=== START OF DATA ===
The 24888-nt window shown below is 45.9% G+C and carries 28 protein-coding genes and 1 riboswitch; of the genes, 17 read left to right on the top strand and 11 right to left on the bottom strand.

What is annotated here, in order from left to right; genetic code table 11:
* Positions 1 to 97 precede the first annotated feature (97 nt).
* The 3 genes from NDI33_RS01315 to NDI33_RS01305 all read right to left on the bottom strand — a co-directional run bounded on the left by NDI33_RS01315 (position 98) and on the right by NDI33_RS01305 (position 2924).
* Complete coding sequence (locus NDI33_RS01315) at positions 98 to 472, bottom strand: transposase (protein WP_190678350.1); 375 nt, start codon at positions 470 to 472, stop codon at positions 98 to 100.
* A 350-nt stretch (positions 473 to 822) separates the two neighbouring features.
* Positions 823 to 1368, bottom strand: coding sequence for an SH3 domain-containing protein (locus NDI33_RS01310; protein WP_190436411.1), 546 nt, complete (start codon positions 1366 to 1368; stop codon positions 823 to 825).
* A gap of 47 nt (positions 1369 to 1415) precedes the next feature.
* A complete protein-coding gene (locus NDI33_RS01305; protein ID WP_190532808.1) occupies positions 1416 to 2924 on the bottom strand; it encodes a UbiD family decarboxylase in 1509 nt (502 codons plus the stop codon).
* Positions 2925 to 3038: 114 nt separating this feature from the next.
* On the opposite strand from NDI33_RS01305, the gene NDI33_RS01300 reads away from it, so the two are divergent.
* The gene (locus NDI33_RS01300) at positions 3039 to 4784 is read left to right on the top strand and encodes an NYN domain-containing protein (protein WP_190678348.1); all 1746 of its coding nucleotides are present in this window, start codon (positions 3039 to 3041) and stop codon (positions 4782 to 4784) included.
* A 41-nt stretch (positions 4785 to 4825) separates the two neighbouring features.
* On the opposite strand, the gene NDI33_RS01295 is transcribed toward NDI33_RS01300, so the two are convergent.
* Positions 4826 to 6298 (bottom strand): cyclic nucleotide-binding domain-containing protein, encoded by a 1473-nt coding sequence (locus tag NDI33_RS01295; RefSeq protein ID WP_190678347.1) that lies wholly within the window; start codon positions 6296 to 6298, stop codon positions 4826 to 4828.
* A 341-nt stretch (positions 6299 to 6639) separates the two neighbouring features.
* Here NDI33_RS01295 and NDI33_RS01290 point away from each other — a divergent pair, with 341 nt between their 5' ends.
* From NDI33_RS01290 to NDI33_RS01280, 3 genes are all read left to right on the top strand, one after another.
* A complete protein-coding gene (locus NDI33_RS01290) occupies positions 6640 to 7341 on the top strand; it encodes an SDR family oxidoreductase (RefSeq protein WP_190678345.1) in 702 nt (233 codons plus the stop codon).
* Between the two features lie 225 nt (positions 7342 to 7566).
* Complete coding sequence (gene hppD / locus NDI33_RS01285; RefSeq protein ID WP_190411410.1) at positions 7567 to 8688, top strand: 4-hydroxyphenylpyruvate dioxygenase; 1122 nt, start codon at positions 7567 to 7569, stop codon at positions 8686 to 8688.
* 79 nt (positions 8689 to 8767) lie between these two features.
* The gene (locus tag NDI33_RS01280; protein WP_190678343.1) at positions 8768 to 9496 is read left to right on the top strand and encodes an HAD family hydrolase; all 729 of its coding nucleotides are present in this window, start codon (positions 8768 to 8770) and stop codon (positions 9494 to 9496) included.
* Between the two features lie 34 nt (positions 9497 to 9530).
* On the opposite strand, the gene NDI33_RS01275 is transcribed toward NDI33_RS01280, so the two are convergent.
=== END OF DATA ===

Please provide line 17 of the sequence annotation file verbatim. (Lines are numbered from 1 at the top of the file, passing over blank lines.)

* Here NDI33_RS01295 and NDI33_RS01290 point away from each other — a divergent pair, with 341 nt between their 5' ends.